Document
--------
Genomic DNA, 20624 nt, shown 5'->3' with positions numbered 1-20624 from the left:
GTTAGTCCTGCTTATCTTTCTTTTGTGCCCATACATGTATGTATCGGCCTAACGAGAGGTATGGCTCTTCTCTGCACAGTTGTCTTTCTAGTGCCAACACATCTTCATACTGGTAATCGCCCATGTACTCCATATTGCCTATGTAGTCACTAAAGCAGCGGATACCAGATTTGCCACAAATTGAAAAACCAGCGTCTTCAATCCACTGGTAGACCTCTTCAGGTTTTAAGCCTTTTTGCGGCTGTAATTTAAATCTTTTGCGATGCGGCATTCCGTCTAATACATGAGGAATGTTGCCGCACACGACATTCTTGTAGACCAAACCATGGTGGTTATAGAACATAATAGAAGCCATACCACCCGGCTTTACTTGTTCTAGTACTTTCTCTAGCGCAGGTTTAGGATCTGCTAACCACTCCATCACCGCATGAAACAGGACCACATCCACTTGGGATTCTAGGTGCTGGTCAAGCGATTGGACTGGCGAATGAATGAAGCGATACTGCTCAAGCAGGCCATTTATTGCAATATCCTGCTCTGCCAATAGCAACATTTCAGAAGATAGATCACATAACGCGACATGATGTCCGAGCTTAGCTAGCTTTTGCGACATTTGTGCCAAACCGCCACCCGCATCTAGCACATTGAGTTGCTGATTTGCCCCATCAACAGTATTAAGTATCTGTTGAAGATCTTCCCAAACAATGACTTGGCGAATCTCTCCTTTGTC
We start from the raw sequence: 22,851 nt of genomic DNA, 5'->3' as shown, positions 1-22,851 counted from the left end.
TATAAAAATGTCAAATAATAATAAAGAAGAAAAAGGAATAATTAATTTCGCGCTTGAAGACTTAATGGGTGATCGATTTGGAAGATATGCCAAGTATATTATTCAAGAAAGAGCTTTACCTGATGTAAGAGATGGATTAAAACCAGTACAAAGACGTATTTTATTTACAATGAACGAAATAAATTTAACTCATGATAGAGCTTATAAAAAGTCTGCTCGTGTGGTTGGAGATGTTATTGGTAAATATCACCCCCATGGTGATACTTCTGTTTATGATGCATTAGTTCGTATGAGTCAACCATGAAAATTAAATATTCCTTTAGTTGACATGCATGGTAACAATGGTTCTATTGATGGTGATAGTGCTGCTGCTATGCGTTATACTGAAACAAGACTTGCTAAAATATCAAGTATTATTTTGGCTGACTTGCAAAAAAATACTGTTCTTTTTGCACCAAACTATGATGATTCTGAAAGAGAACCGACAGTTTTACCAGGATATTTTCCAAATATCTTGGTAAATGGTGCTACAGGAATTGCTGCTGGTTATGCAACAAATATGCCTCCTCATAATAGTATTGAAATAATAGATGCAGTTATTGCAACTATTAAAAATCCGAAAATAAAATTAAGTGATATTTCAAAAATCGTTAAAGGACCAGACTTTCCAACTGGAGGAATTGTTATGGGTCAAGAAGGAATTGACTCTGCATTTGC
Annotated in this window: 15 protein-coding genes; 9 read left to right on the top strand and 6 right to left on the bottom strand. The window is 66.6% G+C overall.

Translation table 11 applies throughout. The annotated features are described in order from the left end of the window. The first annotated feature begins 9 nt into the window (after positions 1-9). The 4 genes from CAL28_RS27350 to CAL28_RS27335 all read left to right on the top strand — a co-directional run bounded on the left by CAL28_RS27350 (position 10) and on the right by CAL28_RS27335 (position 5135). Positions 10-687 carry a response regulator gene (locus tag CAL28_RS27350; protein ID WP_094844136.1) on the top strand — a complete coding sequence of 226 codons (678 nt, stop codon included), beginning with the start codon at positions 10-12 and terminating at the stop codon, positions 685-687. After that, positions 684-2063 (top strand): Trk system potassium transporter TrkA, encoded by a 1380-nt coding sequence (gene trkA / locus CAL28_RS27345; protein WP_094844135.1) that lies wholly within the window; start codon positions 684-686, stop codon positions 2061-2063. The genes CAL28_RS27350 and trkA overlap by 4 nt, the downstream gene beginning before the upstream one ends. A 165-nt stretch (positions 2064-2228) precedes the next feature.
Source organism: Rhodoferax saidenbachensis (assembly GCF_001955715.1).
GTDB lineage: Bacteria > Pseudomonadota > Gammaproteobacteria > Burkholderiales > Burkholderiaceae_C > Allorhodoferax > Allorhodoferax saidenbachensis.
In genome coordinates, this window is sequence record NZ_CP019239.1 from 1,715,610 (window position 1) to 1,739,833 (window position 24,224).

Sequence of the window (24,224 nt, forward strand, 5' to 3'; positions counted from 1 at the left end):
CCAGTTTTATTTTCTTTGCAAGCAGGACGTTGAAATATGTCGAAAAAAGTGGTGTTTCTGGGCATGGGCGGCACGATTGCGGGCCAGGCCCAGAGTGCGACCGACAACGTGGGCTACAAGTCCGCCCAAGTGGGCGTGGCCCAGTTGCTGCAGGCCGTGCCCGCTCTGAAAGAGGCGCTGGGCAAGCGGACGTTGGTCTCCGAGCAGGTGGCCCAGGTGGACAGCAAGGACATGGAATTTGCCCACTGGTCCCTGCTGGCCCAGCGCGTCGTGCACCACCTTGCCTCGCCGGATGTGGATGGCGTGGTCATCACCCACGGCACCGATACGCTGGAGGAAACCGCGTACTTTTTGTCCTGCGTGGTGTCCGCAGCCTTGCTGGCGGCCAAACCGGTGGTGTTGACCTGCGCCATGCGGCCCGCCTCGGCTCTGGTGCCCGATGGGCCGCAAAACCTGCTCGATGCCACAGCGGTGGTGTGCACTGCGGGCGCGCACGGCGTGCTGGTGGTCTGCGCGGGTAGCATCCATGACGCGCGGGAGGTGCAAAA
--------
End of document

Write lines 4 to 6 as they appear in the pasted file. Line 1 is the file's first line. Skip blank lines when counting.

TATAAAAATGTCAAATAATAATAAAGAAGAAAAAGGAATAATTAATTTCGCGCTTGAAGACTTAATGGGTGATCGATTTGGAAGATATGCCAAGTATATTATTCAAGAAAGAGCTTTACCTGATGTAAGAGATGGATTAAAACCAGTACAAAGACGTATTTTATTTACAATGAACGAAATAAATTTAACTCATGATAGAGCTTATAAAAAGTCTGCTCGTGTGGTTGGAGATGTTATTGGTAAATATCACCCCCATGGTGATACTTCTGTTTATGATGCATTAGTTCGTATGAGTCAACCATGAAAATTAAATATTCCTTTAGTTGACATGCATGGTAACAATGGTTCTATTGATGGTGATAGTGCTGCTGCTATGCGTTATACTGAAACAAGACTTGCTAAAATATCAAGTATTATTTTGGCTGACTTGCAAAAAAATACTGTTCTTTTTGCACCAAACTATGATGATTCTGAAAGAGAACCGACAGTTTTACCAGGATATTTTCCAAATATCTTGGTAAATGGTGCTACAGGAATTGCTGCTGGTTATGCAACAAATATGCCTCCTCATAATAGTATTGAAATAATAGATGCAGTTATTGCAACTATTAAAAATCCGAAAATAAAATTAAGTGATATTTCAAAAATCGTTAAAGGACCAGACTTTCCAACTGGAGGAATTGTTATGGGTCAAGAAGGAATTGACTCTGCATTTGC
Annotated in this window: 15 protein-coding genes; 9 read left to right on the top strand and 6 right to left on the bottom strand. The window is 66.6% G+C overall.

Translation table 11 applies throughout. The annotated features are described in order from the left end of the window. The first annotated feature begins 9 nt into the window (after positions 1-9). The 4 genes from CAL28_RS27350 to CAL28_RS27335 all read left to right on the top strand — a co-directional run bounded on the left by CAL28_RS27350 (position 10) and on the right by CAL28_RS27335 (position 5135). Positions 10-687 carry a response regulator gene (locus tag CAL28_RS27350; protein ID WP_094844136.1) on the top strand — a complete coding sequence of 226 codons (678 nt, stop codon included), beginning with the start codon at positions 10-12 and terminating at the stop codon, positions 685-687. After that, positions 684-2063 (top strand): Trk system potassium transporter TrkA, encoded by a 1380-nt coding sequence (gene trkA / locus CAL28_RS27345; protein WP_094844135.1) that lies wholly within the window; start codon positions 684-686, stop codon positions 2061-2063. The genes CAL28_RS27350 and trkA overlap by 4 nt, the downstream gene beginning before the upstream one ends. A 165-nt stretch (positions 2064-2228) precedes the next feature.